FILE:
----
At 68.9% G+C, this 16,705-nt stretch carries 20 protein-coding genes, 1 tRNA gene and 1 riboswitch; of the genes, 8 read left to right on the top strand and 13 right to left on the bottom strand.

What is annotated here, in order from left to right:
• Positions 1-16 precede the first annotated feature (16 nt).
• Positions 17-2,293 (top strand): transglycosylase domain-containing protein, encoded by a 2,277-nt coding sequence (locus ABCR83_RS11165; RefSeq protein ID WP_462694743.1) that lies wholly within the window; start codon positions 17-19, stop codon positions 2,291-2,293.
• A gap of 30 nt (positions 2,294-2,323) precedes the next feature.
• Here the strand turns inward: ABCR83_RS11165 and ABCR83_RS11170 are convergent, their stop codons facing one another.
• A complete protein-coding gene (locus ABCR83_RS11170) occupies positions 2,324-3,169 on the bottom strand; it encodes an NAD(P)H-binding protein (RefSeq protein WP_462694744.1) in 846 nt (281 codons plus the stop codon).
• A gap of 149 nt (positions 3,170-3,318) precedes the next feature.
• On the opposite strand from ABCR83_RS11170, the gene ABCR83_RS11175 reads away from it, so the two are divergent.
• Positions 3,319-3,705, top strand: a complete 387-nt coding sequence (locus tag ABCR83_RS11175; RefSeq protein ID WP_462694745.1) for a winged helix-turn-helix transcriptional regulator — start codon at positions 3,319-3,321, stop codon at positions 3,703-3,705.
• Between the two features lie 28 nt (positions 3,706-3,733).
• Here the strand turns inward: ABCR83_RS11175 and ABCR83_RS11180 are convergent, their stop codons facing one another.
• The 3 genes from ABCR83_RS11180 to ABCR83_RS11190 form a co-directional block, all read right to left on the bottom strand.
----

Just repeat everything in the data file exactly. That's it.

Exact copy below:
At 68.9% G+C, this 16,705-nt stretch carries 20 protein-coding genes, 1 tRNA gene and 1 riboswitch; of the genes, 8 read left to right on the top strand and 13 right to left on the bottom strand.

What is annotated here, in order from left to right:
• Positions 1-16 precede the first annotated feature (16 nt).
• Positions 17-2,293 (top strand): transglycosylase domain-containing protein, encoded by a 2,277-nt coding sequence (locus ABCR83_RS11165; RefSeq protein ID WP_462694743.1) that lies wholly within the window; start codon positions 17-19, stop codon positions 2,291-2,293.
• A gap of 30 nt (positions 2,294-2,323) precedes the next feature.
• Here the strand turns inward: ABCR83_RS11165 and ABCR83_RS11170 are convergent, their stop codons facing one another.
• A complete protein-coding gene (locus ABCR83_RS11170) occupies positions 2,324-3,169 on the bottom strand; it encodes an NAD(P)H-binding protein (RefSeq protein WP_462694744.1) in 846 nt (281 codons plus the stop codon).
• A gap of 149 nt (positions 3,170-3,318) precedes the next feature.
• On the opposite strand from ABCR83_RS11170, the gene ABCR83_RS11175 reads away from it, so the two are divergent.
• Positions 3,319-3,705, top strand: a complete 387-nt coding sequence (locus tag ABCR83_RS11175; RefSeq protein ID WP_462694745.1) for a winged helix-turn-helix transcriptional regulator — start codon at positions 3,319-3,321, stop codon at positions 3,703-3,705.
• Between the two features lie 28 nt (positions 3,706-3,733).
• Here the strand turns inward: ABCR83_RS11175 and ABCR83_RS11180 are convergent, their stop codons facing one another.
• The 3 genes from ABCR83_RS11180 to ABCR83_RS11190 form a co-directional block, all read right to left on the bottom strand.